After entering the transport arena with First Group, Pete Downes spent most of the last decade working at Bristol Airport, first as head of commercial ground transportation and more recently as head of aviation. In Apr-2018 he took up the position of aviation director at London City Airport and has already been able to celebrate key new route announcements from LOT Polish Airlines for new flights to Budapest and Warsaw in his first months in the new role.
What is your current job, responsibilities and what three words best describe your role?
The focus is very much on route development and airline relationships. It’s about leveraging the benefits of three things – partnerships, demand and expansion.
Where do you call home?
Originally Northumberland, but right now it’s London’s East End, overlooking the Thames Barrier. The pace of regeneration going on in this part of London now is incredible, and it’s becoming one of most exciting places in the city to live and work.
What does a typical day look like for you?
No two days have been the same in my first few months in the role. Generally, it’s either out meeting airlines, or here at LCY working on our strategy and future plans. It’s a nice balance, particularly in the early days as the internal work gives me the chance to meet people in the business and better understand our operation.
What are your main ambitions for the next 12 months in your role?
Work with our existing carriers to grow their frequencies, convert some more of our ongoing discussions into new routes, and then really get on with raising awareness of the opportunity our £480m expansion plan will create for airlines looking to expand in London over the next 5 years and beyond.
What is the biggest obstacle currently influencing the aviation business?
Within the UK, my personal view is that it’s still APD. Whilst the immediate focus is rightly on Brexit and the negotiation of new air services agreements, we shouldn’t lose sight of the punitive effect APD has been having on growth for a number years now.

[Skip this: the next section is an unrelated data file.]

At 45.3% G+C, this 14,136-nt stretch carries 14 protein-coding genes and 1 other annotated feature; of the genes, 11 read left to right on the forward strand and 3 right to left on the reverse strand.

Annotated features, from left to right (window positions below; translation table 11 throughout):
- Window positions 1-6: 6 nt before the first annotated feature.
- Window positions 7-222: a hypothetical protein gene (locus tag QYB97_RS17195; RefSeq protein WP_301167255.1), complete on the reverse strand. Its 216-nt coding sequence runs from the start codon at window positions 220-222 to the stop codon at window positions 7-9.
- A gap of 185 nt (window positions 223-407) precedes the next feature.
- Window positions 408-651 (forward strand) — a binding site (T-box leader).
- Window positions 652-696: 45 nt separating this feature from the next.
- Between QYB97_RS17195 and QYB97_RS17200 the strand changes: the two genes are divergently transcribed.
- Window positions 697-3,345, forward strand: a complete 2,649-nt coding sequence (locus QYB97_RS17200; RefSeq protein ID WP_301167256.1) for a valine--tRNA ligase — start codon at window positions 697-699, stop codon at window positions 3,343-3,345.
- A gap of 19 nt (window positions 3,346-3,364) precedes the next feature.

What’s the best and worst career advice you have been given?
Worst? Forget about internal stakeholders and just focus on developing great relationships with your customers. I learned fairly quickly that you need to cultivate both to be credible and get things done.
Best? Always be prepared to make a sideways move if it puts you on a better track in the long run. The satisfaction you get from doing something you love will always outweigh the embarrassment of looking like a novice at it when you first make the change.
If you could switch jobs with someone, who would it be?
Working at an airport, you can’t help but envy those who get to fly for a living, but I actually don’t think I’d switch – the partnerships you build in route development, and the excitement of seeing new services expand and grow is something I wouldn’t want to give up.
What does the aviation business mean to you?
Ultimately, it’s given me the opportunity to turn a passion into a career. Even in today’s dynamic world of work, that’s incredibly rare and I try to remember that every day – especially when things aren’t going according to plan.
What book did you read last?
Bill Bryson, At Home.
What are your three most overused words/phrases?
Probably “Overall London Market”, “Brexit”, and of course the very British tradition of beginning almost every email reply with “Apologies for the delay…” irrespective of how quickly you respond.
If Hollywood made a movie about your life, who would you like to see cast as you?
It would have to be somebody unknown – My life is definitely not “box office” enough to cast a star.
What is your favourite aircraft type (current or old)?
I would have to say the Boeing 757. Its field performance and range made it arguably the most transformational aircraft of modern times for non-hub airports – I think the level of interest surrounding a decision on its replacement really highlights how important it has been to our industry, and how much people love it.
Window or aisle seat and why?
London City Airport is one of the world’s great approaches and for anyone who loves aviation, it has to be appreciated from a window seat.
Favourite flying tipple?
An ice-cold G&T at 38,000 feet is always a pleasant reminder that you can still find a little luxury in modern air travel.
Favourite travel spot?
Bay of Kotor in Montenegro.
Which four individuals, living or dead, would you like to eat dinner with the most?
Isambard Kingdom Brunel, Amy Johnson, Sir Bobby Robson and Buddy Holly
What do you do to relax?
I love to get outdoors – mountain biking, cycling or hill walking.
What keeps you awake at night?
What’s your secret talent that no one knows about?
I have a heavy goods vehicle driving licence (from my early days in transport) and have driven everything from double decker buses to tanks. Not necessarily well though… perhaps it shouldn’t be described as a talent.
People would be surprised if they knew?
I have a history degree and got into aviation purely by accident.
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